You seem to be ranting more than wanting to debate, Dogface.
Your thread is plainly not based on my comments in another thread because I never called a language “debased.” Instead, I said that the pronunciation of Koine Greek by the Greek Orthodox Church is debased. And it is, ask any classicist. What the Church is doing is using the morphology, syntax, and vocabulary of antiquity, but bringing in this totally alien pronunciation. I think “debased” is a perfectly valid word for the pronunciation. If they were using Modern Greek along with modern Greek pronunciation, that would be fine. But it is historically inaccurate to pronounce Koine with phonetic values not found in the Greek family until a milennium later.
I consulted “any classicist” on the matter (specifically the head of the Classics department of Indiana University). He does not agree with the use of “debased” to describe the current “in-Church” pronunciation of the Greek used in the Orthodox Church and that the current Greek usage is likely to be no further from how it was pronounced in the Koine era than the pronunciation assigned to it in the modern day by academic Classicists. He also mentioned that many Classicists are still unaware that sound shifts were already occuring within Antiquity.
There is no such thing as a “debased” language. Modern Greek is indeed pronounced differently than Koine, but Koine itself was a demotic Greek that in its day was the language of the people and was considered by 1st century language snobs to be a “debased” form of Attic Greek.
Oooh, wow, Indiana University. There’s a school with a proud classics tradition. :rolleyes: Unless you can find someone from one of the bigger universities in Britain, you’re only making yourself look silly. American classics programmes are a joke.
Your source is wrong if he’s talking about restored prounciation. The restored pronunciation is extremely accurate. In fact, much of our understanding of Indo-European linguistics is bound up with it, and in light of the finds of the early 20th century it is pretty solid. The Modern Greek pronunciation, on the other hand, contains many innovations which occured only from the fall of the Roman Empire to 1000 A.D. Some of these changes, such as loss of initial aspiration and the change of theta to a fricative, may have occured in antiquity, but they are not major. The blurring of vowels and the change of the velar gamma to a palatal semivowel were probably not present around the time of Christ.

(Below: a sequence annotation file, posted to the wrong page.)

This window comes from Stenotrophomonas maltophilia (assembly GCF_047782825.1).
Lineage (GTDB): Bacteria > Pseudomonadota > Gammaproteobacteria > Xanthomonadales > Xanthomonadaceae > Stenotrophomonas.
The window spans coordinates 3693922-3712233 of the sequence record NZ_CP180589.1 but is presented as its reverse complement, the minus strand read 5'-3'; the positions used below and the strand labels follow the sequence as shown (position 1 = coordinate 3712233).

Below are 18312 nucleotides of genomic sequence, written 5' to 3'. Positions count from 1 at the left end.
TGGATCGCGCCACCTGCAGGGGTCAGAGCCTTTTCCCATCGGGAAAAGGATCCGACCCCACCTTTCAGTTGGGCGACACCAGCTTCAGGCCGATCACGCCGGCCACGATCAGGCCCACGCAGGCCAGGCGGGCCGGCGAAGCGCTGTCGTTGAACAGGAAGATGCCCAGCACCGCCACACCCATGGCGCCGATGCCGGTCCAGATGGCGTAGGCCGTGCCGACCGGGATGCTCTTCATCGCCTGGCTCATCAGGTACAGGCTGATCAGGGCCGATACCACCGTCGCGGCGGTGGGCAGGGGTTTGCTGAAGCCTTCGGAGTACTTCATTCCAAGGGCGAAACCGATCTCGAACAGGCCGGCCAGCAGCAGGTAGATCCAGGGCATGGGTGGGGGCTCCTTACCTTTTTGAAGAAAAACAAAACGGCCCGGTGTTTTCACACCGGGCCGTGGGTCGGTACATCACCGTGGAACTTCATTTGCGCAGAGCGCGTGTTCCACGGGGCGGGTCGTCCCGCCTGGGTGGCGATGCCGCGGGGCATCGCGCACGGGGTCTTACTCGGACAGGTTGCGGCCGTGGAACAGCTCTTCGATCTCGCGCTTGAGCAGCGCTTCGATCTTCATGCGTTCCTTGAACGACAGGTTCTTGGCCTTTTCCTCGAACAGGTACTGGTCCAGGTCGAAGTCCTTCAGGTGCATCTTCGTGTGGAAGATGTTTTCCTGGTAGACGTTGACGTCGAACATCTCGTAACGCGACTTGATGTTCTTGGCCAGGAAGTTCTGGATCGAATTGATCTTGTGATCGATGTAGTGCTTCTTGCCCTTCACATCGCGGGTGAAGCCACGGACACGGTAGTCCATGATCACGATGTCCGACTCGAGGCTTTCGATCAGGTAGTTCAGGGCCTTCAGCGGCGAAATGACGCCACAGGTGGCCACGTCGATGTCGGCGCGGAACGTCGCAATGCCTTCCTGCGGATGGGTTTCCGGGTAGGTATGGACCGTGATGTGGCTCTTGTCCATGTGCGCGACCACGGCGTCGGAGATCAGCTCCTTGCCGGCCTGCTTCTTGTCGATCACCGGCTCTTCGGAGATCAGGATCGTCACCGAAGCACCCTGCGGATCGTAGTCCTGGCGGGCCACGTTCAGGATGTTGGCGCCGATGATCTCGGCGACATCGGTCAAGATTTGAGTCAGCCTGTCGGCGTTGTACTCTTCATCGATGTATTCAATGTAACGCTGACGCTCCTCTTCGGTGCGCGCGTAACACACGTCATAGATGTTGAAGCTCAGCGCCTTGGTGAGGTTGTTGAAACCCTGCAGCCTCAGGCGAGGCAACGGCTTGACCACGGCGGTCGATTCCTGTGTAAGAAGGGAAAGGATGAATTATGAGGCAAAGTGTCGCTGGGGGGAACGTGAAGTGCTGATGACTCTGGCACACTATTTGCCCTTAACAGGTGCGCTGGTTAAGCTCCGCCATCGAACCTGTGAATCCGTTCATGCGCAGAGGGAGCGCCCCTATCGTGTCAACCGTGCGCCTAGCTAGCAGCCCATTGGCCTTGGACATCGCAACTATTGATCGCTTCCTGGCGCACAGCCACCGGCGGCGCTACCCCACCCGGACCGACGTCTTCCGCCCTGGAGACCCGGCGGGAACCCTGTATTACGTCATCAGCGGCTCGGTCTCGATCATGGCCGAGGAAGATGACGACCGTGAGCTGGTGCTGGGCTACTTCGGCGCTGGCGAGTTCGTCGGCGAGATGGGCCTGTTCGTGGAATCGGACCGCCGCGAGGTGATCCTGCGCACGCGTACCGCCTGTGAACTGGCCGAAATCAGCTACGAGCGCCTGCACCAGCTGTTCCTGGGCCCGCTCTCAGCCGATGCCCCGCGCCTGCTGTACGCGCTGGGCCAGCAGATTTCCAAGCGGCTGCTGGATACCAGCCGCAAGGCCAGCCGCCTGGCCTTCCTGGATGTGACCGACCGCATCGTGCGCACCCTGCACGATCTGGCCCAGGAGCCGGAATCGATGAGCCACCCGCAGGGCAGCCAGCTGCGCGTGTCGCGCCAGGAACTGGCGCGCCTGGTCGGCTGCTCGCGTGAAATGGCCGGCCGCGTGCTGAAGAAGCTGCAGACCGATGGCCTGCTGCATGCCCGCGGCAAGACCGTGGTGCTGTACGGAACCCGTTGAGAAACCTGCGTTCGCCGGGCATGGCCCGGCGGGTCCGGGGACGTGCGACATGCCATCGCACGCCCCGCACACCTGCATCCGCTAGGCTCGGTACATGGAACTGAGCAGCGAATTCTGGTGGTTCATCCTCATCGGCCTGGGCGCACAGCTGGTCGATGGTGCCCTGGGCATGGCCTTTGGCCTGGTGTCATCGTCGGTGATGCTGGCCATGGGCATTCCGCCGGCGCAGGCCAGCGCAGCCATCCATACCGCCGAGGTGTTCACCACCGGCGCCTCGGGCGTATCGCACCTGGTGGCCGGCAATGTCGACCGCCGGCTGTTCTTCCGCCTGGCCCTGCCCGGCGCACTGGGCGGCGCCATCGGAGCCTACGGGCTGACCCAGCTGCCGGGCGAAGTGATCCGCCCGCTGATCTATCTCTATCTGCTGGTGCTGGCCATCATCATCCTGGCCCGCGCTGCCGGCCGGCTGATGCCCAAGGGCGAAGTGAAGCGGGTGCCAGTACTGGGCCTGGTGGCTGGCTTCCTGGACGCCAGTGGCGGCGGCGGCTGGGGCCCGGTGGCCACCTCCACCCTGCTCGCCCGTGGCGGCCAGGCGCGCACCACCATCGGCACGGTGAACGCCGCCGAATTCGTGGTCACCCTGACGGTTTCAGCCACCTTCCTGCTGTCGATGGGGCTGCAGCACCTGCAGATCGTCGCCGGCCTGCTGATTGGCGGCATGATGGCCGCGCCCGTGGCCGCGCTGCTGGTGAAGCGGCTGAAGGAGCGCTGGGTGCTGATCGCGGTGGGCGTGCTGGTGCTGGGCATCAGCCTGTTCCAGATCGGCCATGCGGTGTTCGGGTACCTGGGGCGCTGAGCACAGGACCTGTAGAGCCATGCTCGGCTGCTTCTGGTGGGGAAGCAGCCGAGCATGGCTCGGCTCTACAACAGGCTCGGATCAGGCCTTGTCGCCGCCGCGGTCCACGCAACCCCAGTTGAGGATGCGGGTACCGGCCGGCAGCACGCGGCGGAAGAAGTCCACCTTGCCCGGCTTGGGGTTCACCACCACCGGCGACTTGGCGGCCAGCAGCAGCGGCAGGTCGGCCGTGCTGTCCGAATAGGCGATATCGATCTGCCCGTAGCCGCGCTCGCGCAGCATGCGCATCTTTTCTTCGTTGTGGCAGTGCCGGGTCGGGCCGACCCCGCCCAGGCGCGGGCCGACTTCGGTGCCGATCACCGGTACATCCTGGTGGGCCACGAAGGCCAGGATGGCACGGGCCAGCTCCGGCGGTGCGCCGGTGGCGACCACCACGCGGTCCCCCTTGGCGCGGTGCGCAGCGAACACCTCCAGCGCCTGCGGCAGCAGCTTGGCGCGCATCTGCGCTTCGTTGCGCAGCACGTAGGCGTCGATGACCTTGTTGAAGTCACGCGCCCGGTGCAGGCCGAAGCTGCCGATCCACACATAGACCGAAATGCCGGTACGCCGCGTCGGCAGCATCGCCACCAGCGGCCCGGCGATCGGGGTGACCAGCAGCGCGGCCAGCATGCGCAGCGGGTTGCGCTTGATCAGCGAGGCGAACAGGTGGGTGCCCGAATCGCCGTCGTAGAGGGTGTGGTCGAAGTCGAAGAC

There are in fact nutcases who insist that the vowels were blurred around 0 A.D. (One of them writes disparaging reviews of most Greek textbooks on Amazon.com, without having even read them). This just isn’t believed by the majority of reputable scholars.
The Modern Greek pronunciation is just as bad as the old English pronunciation. It is based on nationalistic pride instead of serious philological inquiry, and ignores the fact that British scholarship of the last 150 years has undermined it. Do Greek Orthodox priests have training in IE philogy, or do they simply accept without question the pronunciation of their recent ancestors like Roman Catholic priests? It’s obviously the latter.
Hey Gobear, go back and reread the thread, thanks. Then you see that nowhere do I call a language debased. I’m calling the way the Greek Orthodox Church pronounces Koine Greek with Modern Greek phonetic values to be debased. Just like if a someone read Chaucer’s words are they are pronounced in modern English instead of the way they were pronounced in 1380 (which is necessary to enjoy the poetry).
Simply because its not emphasized as greatly as in Britain does not mean that its “a joke”.
In any event, my U’s Classics department was hardly a great and powerful academic society, but it was involved in cutting edge research. For example, one young professor had just returned from digging up an ancient shipwreck, and was working to place its contents so as to learn more about Mycanean trade.